7 Lessons from Advertising

7 Lessons from Advertising Guest Blogger: Elizabeth Miller Wood (@ElizMillerWood) As an advertising copywriter, my job is to sell stuff using words. Regardless of what I’m selling—a product, a service, a destination—the copy strives for two goals: capture readers and compel them to take action. For the next few minutes, pretend you’ve got something to sell—in this case, your writing. You need to “sell” that agent on requesting your manuscript. You need to “sell” that reader on continuing to the next chapter. You need to “sell” your blog followers on coming back again. Here’s the catch: advertising copy allows very little word count. You have to sell your writing quickly and efficiently. This takes discipline! And discipline is a valuable skill for writers to hone. Here are seven lessons of...
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Co-Authoring: The Good, the Bad, and the Ugly

Co-Authoring: The Good, the Bad, and the Ugly Guest Blogger: Frank Viola  (@FrankViola) I’m a firm believer in co-authoring. I’ve done it several times and I’d encourage other authors to do it. But like anything else that’s worthwhile, co-authoring has its challenges. It also has its dark side. Following is my brief overview of the benefits (the good), the challenges (the bad), and the frustrations (the ugly) of sharing a writing project with another mortal. The Good I don’t know about you, but I’m wired for networking and co-laboring. I love team-work and prefer joint projects over flying solo. So co-writing suits my personality. But even if you’re not wired like I am, here are some of the benefits I’ve discovered in co-writing: • You get to share the workload. If the project is large or daunting, this is a...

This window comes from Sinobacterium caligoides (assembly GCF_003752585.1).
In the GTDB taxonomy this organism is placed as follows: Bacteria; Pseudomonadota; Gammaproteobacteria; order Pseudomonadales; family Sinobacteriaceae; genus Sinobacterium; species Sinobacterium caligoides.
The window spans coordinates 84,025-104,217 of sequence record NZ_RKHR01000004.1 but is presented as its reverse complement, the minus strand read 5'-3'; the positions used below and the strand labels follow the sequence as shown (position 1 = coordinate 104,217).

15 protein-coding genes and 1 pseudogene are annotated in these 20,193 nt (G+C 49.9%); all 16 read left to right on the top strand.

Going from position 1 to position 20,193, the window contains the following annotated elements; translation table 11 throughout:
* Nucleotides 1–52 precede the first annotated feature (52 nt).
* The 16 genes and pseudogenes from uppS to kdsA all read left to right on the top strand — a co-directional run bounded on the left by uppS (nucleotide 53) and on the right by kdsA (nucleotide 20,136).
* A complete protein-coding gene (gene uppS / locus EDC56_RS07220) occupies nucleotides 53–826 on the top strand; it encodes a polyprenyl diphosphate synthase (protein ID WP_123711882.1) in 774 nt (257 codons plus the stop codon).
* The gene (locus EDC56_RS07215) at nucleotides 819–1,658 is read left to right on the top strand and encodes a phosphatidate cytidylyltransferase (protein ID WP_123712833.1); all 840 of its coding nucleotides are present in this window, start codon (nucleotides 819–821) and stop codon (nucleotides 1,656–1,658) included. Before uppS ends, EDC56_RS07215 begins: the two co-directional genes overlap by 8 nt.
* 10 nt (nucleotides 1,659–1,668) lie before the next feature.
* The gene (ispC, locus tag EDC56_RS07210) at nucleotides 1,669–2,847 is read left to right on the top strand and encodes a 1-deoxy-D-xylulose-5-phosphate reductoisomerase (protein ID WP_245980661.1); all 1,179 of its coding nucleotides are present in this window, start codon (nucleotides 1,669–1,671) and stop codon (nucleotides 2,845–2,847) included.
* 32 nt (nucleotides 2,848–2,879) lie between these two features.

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Enough with “Us vs. Them”

Enough with “Us vs. Them” Guest Blogger: Aimee L. Salter (@AimeeLSalter) Historically the life of a writer was a solitary voyage. Until a writer made it, the wounds and fears of the writing life were largely navigated alone. Then along came the internet. Now even the most isolated writers have a community of millions at their fingertips. Where before authors might have been compared to the lonely hiker climbing a mountain, now we’re each tooting our horns in gridlocked traffic, awaiting our turn to crest the superhighway summit of publishing. We’re car pooling. Journeymen. Brothers at the wheel… Right? Well… sort of. I’ve been grinding gears on the writing superhighway for over three years now. Many, many things have changed in that time. Except one: the habit of writers deciding to bring...